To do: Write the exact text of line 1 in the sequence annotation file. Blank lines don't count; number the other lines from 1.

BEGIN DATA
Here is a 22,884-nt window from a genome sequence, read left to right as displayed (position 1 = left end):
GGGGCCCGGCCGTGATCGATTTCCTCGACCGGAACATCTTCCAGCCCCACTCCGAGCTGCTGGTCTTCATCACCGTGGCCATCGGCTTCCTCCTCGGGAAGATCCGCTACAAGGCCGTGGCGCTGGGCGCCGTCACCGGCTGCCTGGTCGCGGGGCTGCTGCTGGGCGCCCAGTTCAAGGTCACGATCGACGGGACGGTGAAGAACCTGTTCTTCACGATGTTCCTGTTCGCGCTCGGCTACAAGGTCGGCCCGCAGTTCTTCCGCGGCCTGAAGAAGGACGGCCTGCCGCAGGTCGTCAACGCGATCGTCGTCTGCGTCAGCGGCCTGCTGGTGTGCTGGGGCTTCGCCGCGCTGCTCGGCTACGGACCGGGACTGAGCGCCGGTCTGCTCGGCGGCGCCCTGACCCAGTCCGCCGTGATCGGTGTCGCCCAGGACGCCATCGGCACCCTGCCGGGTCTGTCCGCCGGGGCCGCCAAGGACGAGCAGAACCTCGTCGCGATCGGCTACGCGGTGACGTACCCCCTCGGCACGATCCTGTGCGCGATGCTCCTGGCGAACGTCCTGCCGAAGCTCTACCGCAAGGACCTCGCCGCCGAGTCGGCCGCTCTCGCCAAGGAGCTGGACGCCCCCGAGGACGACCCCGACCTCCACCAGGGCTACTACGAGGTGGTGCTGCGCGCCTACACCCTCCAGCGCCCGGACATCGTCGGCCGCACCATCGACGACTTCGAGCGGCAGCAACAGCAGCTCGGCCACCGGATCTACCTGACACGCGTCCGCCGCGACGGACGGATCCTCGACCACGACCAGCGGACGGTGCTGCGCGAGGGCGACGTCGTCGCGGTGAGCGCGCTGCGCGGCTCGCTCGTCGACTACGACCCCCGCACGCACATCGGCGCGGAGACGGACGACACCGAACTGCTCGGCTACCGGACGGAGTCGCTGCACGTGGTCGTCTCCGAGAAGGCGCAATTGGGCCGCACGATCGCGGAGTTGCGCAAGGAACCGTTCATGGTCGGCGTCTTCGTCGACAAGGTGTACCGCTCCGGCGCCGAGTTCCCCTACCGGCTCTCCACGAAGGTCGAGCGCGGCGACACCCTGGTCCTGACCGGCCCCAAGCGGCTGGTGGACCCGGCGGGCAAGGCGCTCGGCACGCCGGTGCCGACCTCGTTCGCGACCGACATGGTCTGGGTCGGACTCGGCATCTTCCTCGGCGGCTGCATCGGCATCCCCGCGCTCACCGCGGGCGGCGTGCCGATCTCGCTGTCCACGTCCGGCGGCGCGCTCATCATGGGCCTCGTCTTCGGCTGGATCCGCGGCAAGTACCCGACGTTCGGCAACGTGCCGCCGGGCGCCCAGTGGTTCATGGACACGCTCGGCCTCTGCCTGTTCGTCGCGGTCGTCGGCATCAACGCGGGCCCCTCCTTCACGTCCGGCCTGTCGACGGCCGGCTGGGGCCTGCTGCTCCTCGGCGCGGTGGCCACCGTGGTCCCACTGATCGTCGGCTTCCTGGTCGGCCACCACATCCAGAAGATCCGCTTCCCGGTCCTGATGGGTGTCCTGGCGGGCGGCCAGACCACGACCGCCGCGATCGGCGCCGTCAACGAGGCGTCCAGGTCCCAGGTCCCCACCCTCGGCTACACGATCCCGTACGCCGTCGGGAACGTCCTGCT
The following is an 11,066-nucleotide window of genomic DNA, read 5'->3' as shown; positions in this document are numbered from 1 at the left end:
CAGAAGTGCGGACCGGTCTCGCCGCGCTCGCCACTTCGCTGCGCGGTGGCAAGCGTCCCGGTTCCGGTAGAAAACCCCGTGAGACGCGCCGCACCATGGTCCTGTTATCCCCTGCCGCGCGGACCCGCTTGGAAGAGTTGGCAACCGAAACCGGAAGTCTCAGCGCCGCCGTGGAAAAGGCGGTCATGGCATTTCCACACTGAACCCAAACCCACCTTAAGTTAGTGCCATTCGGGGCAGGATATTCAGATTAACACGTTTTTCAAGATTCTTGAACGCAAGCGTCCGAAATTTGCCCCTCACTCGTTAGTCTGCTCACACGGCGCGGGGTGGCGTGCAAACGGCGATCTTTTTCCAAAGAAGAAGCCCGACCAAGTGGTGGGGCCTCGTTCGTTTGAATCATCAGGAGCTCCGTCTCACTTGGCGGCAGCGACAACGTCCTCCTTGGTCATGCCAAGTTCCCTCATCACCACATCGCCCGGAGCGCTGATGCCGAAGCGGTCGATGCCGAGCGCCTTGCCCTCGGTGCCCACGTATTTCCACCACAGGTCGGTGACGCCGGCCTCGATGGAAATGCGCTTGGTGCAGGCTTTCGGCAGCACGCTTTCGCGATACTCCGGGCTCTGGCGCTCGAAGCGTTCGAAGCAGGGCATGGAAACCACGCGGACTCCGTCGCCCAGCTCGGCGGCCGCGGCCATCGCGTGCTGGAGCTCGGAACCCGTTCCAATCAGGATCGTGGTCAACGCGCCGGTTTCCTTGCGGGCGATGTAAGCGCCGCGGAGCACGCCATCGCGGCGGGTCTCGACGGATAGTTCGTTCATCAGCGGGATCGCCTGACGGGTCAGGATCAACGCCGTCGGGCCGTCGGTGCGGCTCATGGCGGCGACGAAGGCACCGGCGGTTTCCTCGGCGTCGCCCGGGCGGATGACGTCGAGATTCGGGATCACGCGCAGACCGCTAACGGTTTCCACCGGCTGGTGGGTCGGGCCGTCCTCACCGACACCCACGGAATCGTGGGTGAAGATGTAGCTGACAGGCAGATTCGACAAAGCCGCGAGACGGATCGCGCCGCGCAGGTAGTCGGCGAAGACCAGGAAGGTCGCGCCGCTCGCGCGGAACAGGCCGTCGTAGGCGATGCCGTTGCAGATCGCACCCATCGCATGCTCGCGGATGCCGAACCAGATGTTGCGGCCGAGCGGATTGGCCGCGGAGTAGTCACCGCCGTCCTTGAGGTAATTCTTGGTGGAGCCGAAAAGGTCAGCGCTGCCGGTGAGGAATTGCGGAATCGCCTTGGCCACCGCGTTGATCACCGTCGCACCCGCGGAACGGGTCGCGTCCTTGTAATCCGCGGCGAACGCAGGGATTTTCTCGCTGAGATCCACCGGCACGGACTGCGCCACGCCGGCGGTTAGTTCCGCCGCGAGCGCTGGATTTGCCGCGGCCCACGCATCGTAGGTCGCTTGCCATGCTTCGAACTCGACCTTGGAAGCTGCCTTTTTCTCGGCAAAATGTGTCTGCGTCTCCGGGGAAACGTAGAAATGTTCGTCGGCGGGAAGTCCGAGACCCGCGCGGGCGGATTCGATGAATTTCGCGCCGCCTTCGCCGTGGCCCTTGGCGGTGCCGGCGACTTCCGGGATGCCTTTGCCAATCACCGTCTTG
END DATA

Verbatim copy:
Here is a 22,884-nt window from a genome sequence, read left to right as displayed (position 1 = left end):